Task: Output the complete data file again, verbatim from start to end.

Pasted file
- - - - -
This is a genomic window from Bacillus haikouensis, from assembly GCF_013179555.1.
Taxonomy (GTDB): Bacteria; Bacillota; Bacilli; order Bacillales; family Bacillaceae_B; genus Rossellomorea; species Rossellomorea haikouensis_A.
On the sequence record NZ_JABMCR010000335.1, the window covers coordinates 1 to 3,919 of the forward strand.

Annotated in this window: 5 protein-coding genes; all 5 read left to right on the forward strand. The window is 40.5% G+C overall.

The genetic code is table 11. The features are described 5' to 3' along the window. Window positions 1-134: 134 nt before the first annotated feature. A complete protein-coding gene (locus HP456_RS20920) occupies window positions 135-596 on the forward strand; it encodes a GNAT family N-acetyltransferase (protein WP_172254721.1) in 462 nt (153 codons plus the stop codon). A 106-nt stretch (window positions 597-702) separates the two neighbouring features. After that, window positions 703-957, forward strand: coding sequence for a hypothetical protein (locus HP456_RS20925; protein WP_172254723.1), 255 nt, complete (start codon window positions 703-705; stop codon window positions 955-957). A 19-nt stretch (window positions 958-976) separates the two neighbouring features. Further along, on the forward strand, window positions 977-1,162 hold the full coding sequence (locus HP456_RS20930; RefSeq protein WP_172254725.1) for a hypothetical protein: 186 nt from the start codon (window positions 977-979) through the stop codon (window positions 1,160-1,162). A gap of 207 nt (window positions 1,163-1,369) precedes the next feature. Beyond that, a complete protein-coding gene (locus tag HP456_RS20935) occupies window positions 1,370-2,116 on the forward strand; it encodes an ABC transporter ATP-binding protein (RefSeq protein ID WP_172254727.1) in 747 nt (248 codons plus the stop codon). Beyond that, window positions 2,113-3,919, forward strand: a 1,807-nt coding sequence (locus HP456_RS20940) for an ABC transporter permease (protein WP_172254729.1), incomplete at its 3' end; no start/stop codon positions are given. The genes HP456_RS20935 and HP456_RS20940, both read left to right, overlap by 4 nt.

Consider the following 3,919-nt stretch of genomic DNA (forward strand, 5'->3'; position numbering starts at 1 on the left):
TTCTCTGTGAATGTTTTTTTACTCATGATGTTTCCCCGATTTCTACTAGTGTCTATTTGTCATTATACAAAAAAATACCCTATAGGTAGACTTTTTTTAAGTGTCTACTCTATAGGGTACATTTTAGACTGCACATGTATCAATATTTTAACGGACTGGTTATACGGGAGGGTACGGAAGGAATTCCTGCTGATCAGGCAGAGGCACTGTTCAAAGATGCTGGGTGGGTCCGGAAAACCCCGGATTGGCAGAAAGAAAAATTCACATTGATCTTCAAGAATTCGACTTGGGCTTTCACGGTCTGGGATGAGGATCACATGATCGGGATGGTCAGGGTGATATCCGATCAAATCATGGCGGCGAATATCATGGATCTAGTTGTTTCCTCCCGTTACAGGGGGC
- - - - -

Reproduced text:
This is a genomic window from Bacillus haikouensis, from assembly GCF_013179555.1.
Taxonomy (GTDB): Bacteria; Bacillota; Bacilli; order Bacillales; family Bacillaceae_B; genus Rossellomorea; species Rossellomorea haikouensis_A.
On the sequence record NZ_JABMCR010000335.1, the window covers coordinates 1 to 3,919 of the forward strand.

Annotated in this window: 5 protein-coding genes; all 5 read left to right on the forward strand. The window is 40.5% G+C overall.

The genetic code is table 11. The features are described 5' to 3' along the window. Window positions 1-134: 134 nt before the first annotated feature. A complete protein-coding gene (locus HP456_RS20920) occupies window positions 135-596 on the forward strand; it encodes a GNAT family N-acetyltransferase (protein WP_172254721.1) in 462 nt (153 codons plus the stop codon). A 106-nt stretch (window positions 597-702) separates the two neighbouring features. After that, window positions 703-957, forward strand: coding sequence for a hypothetical protein (locus HP456_RS20925; protein WP_172254723.1), 255 nt, complete (start codon window positions 703-705; stop codon window positions 955-957). A 19-nt stretch (window positions 958-976) separates the two neighbouring features. Further along, on the forward strand, window positions 977-1,162 hold the full coding sequence (locus HP456_RS20930; RefSeq protein WP_172254725.1) for a hypothetical protein: 186 nt from the start codon (window positions 977-979) through the stop codon (window positions 1,160-1,162). A gap of 207 nt (window positions 1,163-1,369) precedes the next feature. Beyond that, a complete protein-coding gene (locus tag HP456_RS20935) occupies window positions 1,370-2,116 on the forward strand; it encodes an ABC transporter ATP-binding protein (RefSeq protein ID WP_172254727.1) in 747 nt (248 codons plus the stop codon). Beyond that, window positions 2,113-3,919, forward strand: a 1,807-nt coding sequence (locus HP456_RS20940) for an ABC transporter permease (protein WP_172254729.1), incomplete at its 3' end; no start/stop codon positions are given. The genes HP456_RS20935 and HP456_RS20940, both read left to right, overlap by 4 nt.

Consider the following 3,919-nt stretch of genomic DNA (forward strand, 5'->3'; position numbering starts at 1 on the left):
TTCTCTGTGAATGTTTTTTTACTCATGATGTTTCCCCGATTTCTACTAGTGTCTATTTGTCATTATACAAAAAAATACCCTATAGGTAGACTTTTTTTAAGTGTCTACTCTATAGGGTACATTTTAGACTGCACATGTATCAATATTTTAACGGACTGGTTATACGGGAGGGTACGGAAGGAATTCCTGCTGATCAGGCAGAGGCACTGTTCAAAGATGCTGGGTGGGTCCGGAAAACCCCGGATTGGCAGAAAGAAAAATTCACATTGATCTTCAAGAATTCGACTTGGGCTTTCACGGTCTGGGATGAGGATCACATGATCGGGATGGTCAGGGTGATATCCGATCAAATCATGGCGGCGAATATCATGGATCTAGTTGTTTCCTCCCGTTACAGGGGGC